New evidence suggests the Vikings may have cultivated and smoked cannabis

Though it may sound like a ridiculous question at first blush, a recent discovery of cannabis pollen near a Viking settlement in Newfoundland is leading researchers to wonder: Were the Vikings potheads?

According to Live Science:

“In August 2018, an archaeological team excavated a peat bog located nearly 100 feet (30 meters) east of the Viking settlement at L’Anse aux Meadows. They found a layer of ‘ecofacts’ — environmental remains that may have been brought to the site by humans — that were radiocarbon dated to the 12th or 13th century.

“These ecofacts include remains of two beetles not native to Newfoundland — Simplocaria metallica, from Greenland, and Acidota quadrata, from the Arctic. The layer also held pollen from Juglans (walnuts) and from Humulus (cannabis), two species that don’t naturally grow at L’Anse aux Meadows; rather, the Vikings could have picked up all of these plant and animal species when they sailed south.”

Authentic Viking recreation, Newfoundland, Canada (Via Wikimedia Commons)

However, the real reason for cultivating pot may have been to use the hemp fiber for various practical purposes:

“The finding of cannabis pollen raises the question of whether the Vikings used cannabis for making clothes or for medicinal-recreational purposes while they explored North America. Paul Ledger, the lead author of the paper and a postdoctoral fellow at Memorial University of Newfoundland urged caution on the interpretation of the findings, noting that pollen can easily be carried by the wind.”

Not all Viking experts are buying the idea pot was used to get high and urge caution.

Birgitta Wallace, a senior archaeologist emerita with Parks Canada who has done extensive research on the Vikings in North America, remarked:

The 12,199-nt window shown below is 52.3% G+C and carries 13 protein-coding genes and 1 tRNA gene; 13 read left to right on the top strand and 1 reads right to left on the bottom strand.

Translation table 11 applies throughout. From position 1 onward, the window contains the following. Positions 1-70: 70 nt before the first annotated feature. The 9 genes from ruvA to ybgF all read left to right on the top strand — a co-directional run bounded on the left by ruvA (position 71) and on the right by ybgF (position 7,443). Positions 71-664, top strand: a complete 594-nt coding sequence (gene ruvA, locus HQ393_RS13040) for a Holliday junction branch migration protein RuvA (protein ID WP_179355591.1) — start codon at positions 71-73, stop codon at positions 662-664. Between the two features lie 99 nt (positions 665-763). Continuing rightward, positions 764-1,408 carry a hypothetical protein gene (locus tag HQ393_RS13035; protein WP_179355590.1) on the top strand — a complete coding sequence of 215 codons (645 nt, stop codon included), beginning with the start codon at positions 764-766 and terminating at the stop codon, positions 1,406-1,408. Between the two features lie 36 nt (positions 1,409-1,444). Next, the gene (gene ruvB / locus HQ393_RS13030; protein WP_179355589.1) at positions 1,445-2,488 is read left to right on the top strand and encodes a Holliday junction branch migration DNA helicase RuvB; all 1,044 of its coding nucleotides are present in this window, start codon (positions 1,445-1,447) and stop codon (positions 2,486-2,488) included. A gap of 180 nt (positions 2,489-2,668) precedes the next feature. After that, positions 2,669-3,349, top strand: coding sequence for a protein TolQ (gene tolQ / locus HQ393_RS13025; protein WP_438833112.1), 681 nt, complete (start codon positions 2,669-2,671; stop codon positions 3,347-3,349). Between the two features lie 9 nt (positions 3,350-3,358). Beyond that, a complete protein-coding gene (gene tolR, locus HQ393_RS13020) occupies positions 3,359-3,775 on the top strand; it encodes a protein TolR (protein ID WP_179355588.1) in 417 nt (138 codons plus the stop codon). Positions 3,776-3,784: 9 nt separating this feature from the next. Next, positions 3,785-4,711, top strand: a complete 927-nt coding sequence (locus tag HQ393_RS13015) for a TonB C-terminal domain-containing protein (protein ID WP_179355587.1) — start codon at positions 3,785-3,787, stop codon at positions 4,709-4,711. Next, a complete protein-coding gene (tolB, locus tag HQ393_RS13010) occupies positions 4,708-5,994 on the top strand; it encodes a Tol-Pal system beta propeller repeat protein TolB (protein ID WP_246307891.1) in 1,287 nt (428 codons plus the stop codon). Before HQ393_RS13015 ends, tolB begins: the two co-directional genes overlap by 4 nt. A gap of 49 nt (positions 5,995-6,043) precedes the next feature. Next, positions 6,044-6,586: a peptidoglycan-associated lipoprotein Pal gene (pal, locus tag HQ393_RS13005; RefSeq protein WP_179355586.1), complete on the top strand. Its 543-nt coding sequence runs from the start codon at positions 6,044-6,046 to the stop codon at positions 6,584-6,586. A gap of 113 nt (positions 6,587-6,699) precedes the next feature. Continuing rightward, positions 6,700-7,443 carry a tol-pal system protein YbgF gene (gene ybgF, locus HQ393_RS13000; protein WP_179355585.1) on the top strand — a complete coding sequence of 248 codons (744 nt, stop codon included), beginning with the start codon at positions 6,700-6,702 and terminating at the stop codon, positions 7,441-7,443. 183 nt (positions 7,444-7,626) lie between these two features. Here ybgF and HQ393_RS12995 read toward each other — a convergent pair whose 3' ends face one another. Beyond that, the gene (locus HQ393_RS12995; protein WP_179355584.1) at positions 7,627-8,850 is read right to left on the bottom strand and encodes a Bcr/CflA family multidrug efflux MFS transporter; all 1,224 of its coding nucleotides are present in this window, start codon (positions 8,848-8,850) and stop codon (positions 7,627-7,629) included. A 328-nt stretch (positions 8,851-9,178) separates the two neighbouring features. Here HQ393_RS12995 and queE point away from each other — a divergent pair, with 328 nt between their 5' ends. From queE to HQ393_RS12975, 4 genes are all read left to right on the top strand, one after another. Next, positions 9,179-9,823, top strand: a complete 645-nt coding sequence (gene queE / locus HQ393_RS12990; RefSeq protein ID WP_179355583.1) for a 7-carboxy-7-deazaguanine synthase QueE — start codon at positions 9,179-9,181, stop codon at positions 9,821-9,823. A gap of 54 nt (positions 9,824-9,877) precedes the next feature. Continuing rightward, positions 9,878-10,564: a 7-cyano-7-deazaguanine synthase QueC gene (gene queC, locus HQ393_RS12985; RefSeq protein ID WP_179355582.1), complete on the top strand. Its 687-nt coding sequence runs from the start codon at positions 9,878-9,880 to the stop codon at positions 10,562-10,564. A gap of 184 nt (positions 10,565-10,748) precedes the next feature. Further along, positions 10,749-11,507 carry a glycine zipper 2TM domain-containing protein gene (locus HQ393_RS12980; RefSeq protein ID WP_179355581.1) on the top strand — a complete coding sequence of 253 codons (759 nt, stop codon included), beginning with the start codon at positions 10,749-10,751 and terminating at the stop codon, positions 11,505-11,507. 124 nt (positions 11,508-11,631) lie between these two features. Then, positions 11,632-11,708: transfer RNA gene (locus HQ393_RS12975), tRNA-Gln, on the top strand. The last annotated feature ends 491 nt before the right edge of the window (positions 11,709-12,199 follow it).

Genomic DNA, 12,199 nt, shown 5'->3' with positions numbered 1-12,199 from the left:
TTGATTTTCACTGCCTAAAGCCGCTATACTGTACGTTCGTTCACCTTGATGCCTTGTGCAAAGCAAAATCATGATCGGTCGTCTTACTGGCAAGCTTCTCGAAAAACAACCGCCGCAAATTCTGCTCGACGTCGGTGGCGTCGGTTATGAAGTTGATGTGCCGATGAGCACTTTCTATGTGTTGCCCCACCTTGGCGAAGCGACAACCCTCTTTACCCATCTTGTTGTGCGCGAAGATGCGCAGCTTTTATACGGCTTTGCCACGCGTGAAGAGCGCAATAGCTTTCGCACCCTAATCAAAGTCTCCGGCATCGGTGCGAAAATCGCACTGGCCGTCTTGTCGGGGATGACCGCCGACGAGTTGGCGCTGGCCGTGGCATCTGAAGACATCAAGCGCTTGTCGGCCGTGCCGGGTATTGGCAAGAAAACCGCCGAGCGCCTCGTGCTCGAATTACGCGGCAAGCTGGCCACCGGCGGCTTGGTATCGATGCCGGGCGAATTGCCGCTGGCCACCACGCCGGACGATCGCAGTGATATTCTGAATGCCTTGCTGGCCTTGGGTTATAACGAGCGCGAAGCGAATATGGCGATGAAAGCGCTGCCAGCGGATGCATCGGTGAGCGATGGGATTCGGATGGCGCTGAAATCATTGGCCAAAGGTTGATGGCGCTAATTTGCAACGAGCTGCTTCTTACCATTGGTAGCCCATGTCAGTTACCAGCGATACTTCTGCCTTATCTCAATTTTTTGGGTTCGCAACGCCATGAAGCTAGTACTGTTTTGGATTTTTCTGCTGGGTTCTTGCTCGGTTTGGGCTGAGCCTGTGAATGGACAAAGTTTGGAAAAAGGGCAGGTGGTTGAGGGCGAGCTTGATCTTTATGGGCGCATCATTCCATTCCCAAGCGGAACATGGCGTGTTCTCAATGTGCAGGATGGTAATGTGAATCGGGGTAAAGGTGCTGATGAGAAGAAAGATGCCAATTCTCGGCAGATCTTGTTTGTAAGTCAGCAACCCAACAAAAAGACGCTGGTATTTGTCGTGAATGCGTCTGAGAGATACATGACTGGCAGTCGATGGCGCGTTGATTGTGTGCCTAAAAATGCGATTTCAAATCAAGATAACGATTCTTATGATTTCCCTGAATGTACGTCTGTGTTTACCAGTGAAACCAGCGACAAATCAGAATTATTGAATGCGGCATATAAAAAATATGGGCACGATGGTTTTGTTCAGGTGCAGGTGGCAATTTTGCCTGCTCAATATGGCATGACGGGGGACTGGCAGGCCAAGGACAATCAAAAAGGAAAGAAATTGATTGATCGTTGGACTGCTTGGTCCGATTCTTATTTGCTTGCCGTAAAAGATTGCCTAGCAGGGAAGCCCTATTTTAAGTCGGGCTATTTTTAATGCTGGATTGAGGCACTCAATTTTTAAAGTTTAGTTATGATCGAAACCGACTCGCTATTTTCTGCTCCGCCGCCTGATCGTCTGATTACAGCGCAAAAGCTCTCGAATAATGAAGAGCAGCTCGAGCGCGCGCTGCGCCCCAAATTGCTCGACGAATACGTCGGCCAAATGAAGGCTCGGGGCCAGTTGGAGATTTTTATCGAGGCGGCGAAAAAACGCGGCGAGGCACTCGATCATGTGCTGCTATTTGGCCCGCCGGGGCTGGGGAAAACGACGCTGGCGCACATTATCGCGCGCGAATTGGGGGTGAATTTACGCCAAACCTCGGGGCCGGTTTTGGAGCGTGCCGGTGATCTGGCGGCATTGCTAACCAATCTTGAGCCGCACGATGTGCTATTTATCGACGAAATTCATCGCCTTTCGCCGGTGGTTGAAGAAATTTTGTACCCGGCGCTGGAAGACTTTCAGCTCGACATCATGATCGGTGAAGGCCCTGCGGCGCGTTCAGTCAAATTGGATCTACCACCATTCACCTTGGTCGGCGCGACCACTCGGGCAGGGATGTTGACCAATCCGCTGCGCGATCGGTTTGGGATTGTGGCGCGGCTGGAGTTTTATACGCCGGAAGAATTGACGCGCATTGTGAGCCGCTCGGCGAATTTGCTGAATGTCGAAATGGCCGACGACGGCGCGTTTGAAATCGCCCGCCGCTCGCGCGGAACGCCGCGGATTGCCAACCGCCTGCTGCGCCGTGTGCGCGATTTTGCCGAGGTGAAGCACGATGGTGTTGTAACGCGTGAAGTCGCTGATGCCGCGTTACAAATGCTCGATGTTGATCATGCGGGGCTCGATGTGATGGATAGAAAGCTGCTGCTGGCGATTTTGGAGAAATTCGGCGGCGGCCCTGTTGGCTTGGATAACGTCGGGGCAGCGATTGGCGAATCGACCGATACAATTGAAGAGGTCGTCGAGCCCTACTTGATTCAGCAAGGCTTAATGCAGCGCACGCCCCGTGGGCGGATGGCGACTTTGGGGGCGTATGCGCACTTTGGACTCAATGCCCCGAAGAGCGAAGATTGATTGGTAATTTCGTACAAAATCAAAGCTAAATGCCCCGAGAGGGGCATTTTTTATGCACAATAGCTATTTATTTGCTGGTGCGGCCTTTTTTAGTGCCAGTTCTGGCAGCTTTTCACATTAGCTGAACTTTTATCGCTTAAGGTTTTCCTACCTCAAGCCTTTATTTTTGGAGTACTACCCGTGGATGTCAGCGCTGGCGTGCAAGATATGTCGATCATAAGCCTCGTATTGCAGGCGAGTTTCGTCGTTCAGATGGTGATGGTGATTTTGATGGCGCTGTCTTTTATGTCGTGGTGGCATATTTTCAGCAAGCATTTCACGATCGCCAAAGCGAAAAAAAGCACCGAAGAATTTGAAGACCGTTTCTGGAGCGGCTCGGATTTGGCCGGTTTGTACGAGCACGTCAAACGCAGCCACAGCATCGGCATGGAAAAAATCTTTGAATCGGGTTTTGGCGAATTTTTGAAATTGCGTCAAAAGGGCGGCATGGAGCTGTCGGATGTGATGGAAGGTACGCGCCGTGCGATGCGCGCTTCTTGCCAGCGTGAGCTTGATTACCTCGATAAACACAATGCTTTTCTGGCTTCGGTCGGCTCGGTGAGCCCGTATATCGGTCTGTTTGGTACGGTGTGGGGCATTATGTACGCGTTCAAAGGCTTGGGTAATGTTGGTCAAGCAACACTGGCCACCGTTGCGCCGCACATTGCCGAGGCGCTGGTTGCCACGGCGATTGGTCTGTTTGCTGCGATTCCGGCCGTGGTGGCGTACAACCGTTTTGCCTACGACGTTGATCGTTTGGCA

“I think it is highly unlikely that the Norse [another word for Vikings] would have returned in the 12th and 13th centuries, as there are no structures on the site from that period that could be Norse. We do know that there were indigenous people, ancestors of the Beothuk, on the site at that time.”

Oseberg Ship at the Viking Ship Museum in Olso. (Via Wikimedia Commons)

Patricia Sutherland, a visiting scientist at the Canadian Museum of Nature, echoed Wallace, commenting:

“It seems premature to suggest such a scenario on the basis of the ‘ecofacts’ listed in the paper,” Sutherland said. It’s possible that some of the beetles and plant pollen found in the layer were brought to L’Anse aux Meadows by the Vikings around A.D. 1000, and they continued to flourish after the Vikings left.”

Even if Vikings did indeed use cannabis for recreational purposes, would that really be such a terrible development? The plant has been used for centuries by nearly every civilization and has incredible medicinal potential even now for ailments such as depression, anxiety, glaucoma, and to mitigate the loss of appetite from chemotherapy. If the Vikings did like to get high, more power to them.

Related: Researchers discover that humans have been smoking marijuana since the first millennium BC

Here’s a video outlining the 5 ways Vikings probably did use cannabis:

Featured Image Via MaxPixel

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